Antimicrobial drug use and antimicrobial resistance in enteric bacteria among cattle from Alberta feedlots
Posted: April 8th, 2010 - 12:22pm
Source: Foodborne Pathogens and Disease. April 2010, 7(4): 449-457. doi:10.1089/fpd.2009.0400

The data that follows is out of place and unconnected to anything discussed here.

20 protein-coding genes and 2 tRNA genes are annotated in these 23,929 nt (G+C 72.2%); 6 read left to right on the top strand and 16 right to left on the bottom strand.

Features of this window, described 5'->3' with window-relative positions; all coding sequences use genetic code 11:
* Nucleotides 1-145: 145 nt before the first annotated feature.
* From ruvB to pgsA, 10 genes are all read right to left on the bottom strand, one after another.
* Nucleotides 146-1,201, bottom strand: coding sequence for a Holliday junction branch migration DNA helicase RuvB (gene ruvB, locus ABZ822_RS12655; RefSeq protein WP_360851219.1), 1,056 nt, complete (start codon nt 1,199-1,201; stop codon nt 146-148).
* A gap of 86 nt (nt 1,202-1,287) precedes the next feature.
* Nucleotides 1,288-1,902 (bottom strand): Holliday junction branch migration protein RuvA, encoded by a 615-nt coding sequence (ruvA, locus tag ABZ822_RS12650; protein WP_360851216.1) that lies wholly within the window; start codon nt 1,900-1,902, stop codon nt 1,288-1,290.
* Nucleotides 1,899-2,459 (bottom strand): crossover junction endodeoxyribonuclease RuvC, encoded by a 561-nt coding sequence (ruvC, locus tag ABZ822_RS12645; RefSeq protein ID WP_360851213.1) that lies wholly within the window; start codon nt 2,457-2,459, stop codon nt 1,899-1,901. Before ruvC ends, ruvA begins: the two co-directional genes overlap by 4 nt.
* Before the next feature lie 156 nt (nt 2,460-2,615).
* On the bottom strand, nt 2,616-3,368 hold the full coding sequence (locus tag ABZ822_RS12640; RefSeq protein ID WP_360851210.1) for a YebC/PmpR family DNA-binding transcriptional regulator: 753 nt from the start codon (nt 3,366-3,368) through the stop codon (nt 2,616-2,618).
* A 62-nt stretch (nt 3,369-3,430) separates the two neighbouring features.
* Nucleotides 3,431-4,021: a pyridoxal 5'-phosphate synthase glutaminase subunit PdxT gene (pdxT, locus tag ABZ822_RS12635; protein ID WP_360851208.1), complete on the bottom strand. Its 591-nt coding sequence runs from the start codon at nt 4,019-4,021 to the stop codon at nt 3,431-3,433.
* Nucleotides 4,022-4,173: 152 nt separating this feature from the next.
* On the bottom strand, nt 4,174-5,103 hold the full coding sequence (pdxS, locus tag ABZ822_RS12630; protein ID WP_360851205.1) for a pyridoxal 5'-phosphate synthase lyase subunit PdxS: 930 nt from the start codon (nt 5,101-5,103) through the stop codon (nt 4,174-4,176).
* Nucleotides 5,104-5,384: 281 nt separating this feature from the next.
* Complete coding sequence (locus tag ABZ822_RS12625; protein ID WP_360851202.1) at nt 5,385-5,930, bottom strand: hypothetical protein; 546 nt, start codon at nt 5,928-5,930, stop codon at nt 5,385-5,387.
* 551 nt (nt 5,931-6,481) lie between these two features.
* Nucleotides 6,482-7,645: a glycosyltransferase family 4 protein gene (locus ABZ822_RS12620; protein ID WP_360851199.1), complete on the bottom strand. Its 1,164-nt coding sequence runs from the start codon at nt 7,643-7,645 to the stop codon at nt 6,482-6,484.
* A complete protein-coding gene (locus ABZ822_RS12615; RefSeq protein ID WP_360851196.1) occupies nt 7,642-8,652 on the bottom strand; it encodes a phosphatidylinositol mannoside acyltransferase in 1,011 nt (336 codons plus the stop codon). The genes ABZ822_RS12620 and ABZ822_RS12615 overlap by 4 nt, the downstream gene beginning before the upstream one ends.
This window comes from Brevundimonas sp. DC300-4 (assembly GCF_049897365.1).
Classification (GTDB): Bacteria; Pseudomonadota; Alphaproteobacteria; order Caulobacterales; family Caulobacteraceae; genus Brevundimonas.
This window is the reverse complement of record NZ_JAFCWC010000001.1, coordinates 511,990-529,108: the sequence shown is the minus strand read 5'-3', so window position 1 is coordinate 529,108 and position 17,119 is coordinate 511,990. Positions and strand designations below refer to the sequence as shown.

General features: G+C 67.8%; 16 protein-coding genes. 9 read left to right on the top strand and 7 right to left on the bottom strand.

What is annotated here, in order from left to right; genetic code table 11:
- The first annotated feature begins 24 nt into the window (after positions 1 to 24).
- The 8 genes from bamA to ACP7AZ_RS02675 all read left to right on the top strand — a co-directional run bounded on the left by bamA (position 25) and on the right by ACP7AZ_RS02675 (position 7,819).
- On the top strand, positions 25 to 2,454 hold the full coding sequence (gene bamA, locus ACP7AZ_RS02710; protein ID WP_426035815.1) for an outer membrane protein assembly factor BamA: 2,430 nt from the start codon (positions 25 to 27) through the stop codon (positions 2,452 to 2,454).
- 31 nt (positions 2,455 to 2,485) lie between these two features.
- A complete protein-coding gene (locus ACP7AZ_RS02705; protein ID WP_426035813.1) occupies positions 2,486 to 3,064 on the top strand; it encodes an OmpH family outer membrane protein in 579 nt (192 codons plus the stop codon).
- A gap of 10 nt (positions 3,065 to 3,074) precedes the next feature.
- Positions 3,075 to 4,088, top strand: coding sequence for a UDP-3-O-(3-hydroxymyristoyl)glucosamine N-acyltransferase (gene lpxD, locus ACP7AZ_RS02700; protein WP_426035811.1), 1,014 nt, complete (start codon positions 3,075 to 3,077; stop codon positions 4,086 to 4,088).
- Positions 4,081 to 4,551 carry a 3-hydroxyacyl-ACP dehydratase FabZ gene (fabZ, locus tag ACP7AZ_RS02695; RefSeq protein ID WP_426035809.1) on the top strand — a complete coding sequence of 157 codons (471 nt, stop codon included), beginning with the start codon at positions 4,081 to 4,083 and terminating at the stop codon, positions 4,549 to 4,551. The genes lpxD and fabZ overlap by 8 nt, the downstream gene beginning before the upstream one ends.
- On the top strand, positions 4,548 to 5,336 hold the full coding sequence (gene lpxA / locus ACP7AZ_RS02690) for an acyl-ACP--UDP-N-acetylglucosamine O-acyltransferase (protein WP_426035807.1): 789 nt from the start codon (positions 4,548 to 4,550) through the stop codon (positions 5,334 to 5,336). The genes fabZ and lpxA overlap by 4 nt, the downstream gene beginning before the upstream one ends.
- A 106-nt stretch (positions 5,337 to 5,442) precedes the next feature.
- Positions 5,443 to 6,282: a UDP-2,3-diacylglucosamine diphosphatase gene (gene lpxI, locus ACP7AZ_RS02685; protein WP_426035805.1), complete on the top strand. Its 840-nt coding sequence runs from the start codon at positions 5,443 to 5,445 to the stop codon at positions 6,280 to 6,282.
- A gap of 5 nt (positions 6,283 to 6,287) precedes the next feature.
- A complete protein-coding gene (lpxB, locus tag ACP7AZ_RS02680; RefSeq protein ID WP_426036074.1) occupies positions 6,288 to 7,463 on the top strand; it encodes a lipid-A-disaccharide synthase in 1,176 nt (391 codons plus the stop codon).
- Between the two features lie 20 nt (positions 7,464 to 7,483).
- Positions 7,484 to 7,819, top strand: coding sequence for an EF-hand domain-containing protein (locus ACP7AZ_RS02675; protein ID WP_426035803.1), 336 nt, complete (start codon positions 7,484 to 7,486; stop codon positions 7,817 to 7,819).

The purpose of this study was to determine whether antimicrobial resistance (AMR) in foodborne pathogens (Escherichia coli O157, Salmonella, and Campylobacter) and non–type-specific E. coli obtained from fecal samples of feedlot cattle was associated with antimicrobial drug (AMD) use. A secondary objective was to determine if AMR in non–type-specific E. coli could be used as a predictor of AMR in foodborne pathogens. Fecal samples were collected from pen floors in 21 Alberta feedlots during March through December 2004, and resistance prevalence was estimated by season (Spring, Fall) and cattle type (fewest days-on-feed and closest to slaughter). AMD exposures were obtained by calculating therapeutic animal daily doses for each drug before sampling from feedlot records. Generalized linear mixed models were used to investigate the relationship between each AMR and AMD use. Non–type-specific E. coli was commonly recovered from fecal samples (88.62%), and the highest prevalence of resistance was found toward tetracycline (53%), streptomycin (28%), and sulfadiazine (48%). Campylobacter jejuni was recovered from 55.3% of the fecal samples, and resistance was generally less for the drugs that were evaluated (doxycycline 38.1%, ciprofloxacin 2.6%, nalidixic acid 1.64%, erythromycin 1.2%). E. coli O157 and Salmonella were recovered much less frequently (7% and 1% prevalence, respectively). The prevalence of recovery for the bacteria studied varied between seasons and cattle types, as did patterns of AMR. Among non–type-specific E. coli, resistance to tetracycline, streptomycin, and sulfadiazine was found to be positively associated with in-feed exposure as well as injectable tetracycline, but these differences were relatively small and of questionable practical relevance. Among C. jejuni isolates, cattle type was significantly associated with doxycycline resistance. Results suggested that resistance in non–type-specific E. coli to chloramphenicol, trimethoprim/sulfamethoxazole, and tetracycline might be used as predictors of resistance to these drugs in E. coli O157 recovered from the same fecal samples.